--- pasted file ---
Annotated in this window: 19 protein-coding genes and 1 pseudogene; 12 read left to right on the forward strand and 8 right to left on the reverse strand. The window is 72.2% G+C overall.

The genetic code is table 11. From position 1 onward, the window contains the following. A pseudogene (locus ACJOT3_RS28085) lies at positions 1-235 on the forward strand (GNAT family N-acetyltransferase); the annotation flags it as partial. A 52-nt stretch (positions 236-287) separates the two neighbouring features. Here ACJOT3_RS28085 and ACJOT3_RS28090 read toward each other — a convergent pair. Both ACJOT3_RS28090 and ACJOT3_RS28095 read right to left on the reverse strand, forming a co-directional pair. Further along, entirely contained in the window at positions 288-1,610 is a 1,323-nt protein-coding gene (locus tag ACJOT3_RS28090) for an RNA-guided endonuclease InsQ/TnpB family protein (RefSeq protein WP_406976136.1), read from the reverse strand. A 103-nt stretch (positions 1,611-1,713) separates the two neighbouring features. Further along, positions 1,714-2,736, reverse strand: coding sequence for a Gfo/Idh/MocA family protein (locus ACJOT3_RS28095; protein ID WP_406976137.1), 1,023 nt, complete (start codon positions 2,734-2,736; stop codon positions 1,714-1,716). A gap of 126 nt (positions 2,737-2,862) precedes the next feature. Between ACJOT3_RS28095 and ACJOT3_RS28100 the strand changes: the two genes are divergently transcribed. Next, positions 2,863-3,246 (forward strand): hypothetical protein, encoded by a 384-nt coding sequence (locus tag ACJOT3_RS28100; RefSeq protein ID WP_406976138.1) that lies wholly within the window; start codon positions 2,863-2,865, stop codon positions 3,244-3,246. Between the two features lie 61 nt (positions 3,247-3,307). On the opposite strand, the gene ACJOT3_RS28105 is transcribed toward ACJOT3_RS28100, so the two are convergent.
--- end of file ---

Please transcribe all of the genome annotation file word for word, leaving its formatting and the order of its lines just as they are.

Annotated in this window: 19 protein-coding genes and 1 pseudogene; 12 read left to right on the forward strand and 8 right to left on the reverse strand. The window is 72.2% G+C overall.

The genetic code is table 11. From position 1 onward, the window contains the following. A pseudogene (locus ACJOT3_RS28085) lies at positions 1-235 on the forward strand (GNAT family N-acetyltransferase); the annotation flags it as partial. A 52-nt stretch (positions 236-287) separates the two neighbouring features. Here ACJOT3_RS28085 and ACJOT3_RS28090 read toward each other — a convergent pair. Both ACJOT3_RS28090 and ACJOT3_RS28095 read right to left on the reverse strand, forming a co-directional pair. Further along, entirely contained in the window at positions 288-1,610 is a 1,323-nt protein-coding gene (locus tag ACJOT3_RS28090) for an RNA-guided endonuclease InsQ/TnpB family protein (RefSeq protein WP_406976136.1), read from the reverse strand. A 103-nt stretch (positions 1,611-1,713) separates the two neighbouring features. Further along, positions 1,714-2,736, reverse strand: coding sequence for a Gfo/Idh/MocA family protein (locus ACJOT3_RS28095; protein ID WP_406976137.1), 1,023 nt, complete (start codon positions 2,734-2,736; stop codon positions 1,714-1,716). A gap of 126 nt (positions 2,737-2,862) precedes the next feature. Between ACJOT3_RS28095 and ACJOT3_RS28100 the strand changes: the two genes are divergently transcribed. Next, positions 2,863-3,246 (forward strand): hypothetical protein, encoded by a 384-nt coding sequence (locus tag ACJOT3_RS28100; RefSeq protein ID WP_406976138.1) that lies wholly within the window; start codon positions 2,863-2,865, stop codon positions 3,244-3,246. Between the two features lie 61 nt (positions 3,247-3,307). On the opposite strand, the gene ACJOT3_RS28105 is transcribed toward ACJOT3_RS28100, so the two are convergent.